RED SONGS CURBED BUT NOT BANNED
A signature action of ousted Chongqing Communist Party chief Bo Xilaiwas to hold mass rallies for the singing of communist songs, or “red songs.” Mr. Bo’s program was officially curtailed by the new propaganda chief, who announced the move Monday in the southwestern metropolis of more than 30 million people.
He Shizhong, Chongqing’s new party propaganda department chief, ordered a reduction in the scale of “concentrated stage performances” of “red songs,” and directed citizens to “resolutely avoid campaignstyle mass singing,” a hallmark of Mr. Bo’s national fame.
During his rule in Chongqing, Mr. Bo implemented Cultural Revolution-style brainwashing campaigns that required all Chongqing citizens to regularly sing communist songs, including classics such as “The Sun Is Most Red, Chairman Mao Is Most Dear.”
Mr. Bo also organized frequent campaign-style mass singings of red songs in sport stadiums. At a rally on June 29, for example, he invited former Secretary of State Henry Kissinger to give the keynote address at a singing event featuring more than 100,000 people in a packed stadium. On that occasion, Mr. Kissinger’s speech was followed by a recitation of the Communist Manifesto, word for word, along with scores of red songs performed afterward.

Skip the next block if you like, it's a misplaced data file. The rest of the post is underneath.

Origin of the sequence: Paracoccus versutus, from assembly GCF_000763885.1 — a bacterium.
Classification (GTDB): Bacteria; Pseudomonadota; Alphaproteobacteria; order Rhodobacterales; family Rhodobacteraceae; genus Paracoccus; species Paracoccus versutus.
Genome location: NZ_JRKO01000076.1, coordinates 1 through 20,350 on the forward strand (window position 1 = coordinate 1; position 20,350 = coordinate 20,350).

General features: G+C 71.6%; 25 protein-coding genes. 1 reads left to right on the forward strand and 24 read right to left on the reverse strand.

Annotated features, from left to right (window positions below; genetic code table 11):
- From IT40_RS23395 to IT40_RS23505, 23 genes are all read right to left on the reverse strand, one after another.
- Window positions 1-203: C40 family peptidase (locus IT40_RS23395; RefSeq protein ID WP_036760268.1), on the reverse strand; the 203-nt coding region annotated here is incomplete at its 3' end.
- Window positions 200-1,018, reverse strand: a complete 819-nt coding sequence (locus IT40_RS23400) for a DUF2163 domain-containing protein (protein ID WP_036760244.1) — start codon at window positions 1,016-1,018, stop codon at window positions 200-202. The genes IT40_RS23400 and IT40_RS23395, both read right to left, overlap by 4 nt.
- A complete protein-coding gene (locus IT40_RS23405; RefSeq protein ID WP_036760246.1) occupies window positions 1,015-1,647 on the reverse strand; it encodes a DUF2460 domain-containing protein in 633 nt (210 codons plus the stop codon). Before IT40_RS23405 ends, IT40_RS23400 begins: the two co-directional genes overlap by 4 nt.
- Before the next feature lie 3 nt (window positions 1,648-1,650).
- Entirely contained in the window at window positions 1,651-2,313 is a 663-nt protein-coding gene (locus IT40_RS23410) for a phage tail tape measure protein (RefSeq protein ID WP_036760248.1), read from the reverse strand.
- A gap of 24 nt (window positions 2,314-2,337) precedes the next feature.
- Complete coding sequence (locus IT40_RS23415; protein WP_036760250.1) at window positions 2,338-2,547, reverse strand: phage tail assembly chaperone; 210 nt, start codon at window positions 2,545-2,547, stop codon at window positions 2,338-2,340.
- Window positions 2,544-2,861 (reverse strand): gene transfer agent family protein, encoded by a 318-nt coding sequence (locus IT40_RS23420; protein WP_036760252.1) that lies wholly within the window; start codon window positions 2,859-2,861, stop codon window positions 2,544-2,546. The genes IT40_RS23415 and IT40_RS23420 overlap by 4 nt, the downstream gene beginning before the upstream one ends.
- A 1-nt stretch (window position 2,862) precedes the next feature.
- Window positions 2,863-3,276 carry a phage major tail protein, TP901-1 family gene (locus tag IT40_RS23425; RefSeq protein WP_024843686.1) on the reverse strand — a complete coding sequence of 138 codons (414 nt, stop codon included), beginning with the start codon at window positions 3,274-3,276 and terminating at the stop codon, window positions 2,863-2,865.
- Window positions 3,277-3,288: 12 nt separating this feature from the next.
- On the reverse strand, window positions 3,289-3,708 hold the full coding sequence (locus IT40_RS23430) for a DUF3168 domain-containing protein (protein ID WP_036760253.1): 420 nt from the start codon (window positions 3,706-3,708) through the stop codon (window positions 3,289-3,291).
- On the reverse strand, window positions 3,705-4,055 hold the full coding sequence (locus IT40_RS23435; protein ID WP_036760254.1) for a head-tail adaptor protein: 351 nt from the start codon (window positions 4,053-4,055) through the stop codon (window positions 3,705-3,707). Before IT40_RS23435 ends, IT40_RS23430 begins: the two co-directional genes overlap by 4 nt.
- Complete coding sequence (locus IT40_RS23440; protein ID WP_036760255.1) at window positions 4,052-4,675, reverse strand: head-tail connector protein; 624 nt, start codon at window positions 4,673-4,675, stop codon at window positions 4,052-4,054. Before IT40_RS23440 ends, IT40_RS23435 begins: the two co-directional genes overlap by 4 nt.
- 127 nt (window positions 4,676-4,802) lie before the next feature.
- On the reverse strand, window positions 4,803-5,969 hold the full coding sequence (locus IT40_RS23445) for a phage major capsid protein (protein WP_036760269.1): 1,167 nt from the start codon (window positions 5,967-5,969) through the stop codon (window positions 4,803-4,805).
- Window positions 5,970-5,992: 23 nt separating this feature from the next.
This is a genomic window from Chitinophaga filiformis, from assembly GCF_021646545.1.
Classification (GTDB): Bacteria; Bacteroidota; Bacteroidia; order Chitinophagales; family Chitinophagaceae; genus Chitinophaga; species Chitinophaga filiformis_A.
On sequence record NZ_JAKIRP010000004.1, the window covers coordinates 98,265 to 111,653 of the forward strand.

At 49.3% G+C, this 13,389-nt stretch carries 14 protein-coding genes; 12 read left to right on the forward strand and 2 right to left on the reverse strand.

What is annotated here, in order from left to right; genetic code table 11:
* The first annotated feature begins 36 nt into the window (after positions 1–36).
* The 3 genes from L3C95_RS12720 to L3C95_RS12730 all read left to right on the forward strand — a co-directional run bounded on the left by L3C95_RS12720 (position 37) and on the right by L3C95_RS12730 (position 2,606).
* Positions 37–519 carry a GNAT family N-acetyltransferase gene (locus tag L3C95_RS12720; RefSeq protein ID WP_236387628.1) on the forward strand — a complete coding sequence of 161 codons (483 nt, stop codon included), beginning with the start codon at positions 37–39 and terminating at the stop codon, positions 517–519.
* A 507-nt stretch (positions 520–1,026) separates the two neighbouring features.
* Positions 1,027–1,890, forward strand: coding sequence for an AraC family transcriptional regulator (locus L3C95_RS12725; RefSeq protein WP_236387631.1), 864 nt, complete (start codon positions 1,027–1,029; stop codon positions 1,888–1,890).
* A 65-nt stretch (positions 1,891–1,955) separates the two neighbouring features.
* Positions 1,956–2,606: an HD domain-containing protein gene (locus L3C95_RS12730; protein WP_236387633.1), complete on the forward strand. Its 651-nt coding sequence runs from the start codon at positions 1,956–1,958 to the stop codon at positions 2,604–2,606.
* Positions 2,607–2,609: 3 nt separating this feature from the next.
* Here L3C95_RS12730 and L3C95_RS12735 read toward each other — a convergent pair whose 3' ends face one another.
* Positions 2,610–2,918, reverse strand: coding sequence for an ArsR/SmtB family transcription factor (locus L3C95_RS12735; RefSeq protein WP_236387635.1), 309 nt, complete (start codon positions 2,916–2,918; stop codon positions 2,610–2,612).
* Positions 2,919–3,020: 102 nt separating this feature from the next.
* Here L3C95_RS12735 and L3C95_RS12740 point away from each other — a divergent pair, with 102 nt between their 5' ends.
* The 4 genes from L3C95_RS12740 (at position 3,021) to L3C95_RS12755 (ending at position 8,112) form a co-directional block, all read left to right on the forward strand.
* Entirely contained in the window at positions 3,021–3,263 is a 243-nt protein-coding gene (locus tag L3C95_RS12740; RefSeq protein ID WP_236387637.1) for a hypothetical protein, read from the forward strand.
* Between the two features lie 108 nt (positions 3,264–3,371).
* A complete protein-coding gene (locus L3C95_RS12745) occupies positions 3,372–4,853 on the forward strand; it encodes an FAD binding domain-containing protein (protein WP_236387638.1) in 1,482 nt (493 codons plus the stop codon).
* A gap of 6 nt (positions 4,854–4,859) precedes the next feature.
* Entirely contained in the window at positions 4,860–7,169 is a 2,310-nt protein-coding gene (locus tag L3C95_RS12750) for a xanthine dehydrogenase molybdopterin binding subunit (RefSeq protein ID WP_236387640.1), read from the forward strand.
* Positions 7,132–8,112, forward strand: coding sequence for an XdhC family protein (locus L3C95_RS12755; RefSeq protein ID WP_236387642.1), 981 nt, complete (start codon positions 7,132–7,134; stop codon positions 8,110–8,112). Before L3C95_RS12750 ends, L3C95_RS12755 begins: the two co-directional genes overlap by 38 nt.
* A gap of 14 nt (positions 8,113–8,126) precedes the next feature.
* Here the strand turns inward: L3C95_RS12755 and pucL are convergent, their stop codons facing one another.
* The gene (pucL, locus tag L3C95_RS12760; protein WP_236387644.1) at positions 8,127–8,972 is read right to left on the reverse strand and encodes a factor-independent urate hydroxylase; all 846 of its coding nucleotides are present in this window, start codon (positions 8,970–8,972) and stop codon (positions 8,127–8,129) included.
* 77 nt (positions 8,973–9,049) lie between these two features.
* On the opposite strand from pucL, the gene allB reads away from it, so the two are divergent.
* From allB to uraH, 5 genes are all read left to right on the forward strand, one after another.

To promote his red song policy, Mr. Bo adroitly used party-controlled mass media, especially Chongqing’s main television station, CQTV, to fan Maoist populism. In March last year, Mr. Bo ordered CQTV to ban all advertising segments and drama series because he considered them “capitalist” and of “petty bourgeois sentimentality.”
On March 7, 2011, Mr. Bo ordered CQTV to broadcast a daily segment called “The Everyday Red Song Singing.” The 15-minute program totaled 105 minutes each week.
Mr. Bo’s fundamentalist communist propaganda policies caught national attention as well. For example, 108 red song singing groups from across the nation were sent to Chongqing in June to participate in the red song orgy that was graced by Mr. Kissinger. In some sensitive spots such as the Prospect Hill, just behind the Communist Party of China leadership compound of Zhongnanhai in downtown Beijing, regular Bo-inspired red song performances have been going on for months, albeit banned one week after his ouster.
However, the directive formally curtailing Mr. Bo’s red song campaign appears to fall short of a full rebuke.
In fact, Mr. He, the propaganda chief, acknowledged the positive effects of the red song campaign, but merely urged party propaganda cadres to reduce the fanaticism with which the activities were carried out under Mr. Bo.
The directive, Mr. He revealed, keeps the ban on “capitalist” commercials on CQTV. However, the 15minute “Everyday Red Song Singing” segment will be replaced with a 45-minute-long “Weekly Collections of Red Songs” that will be broadcast on weekends.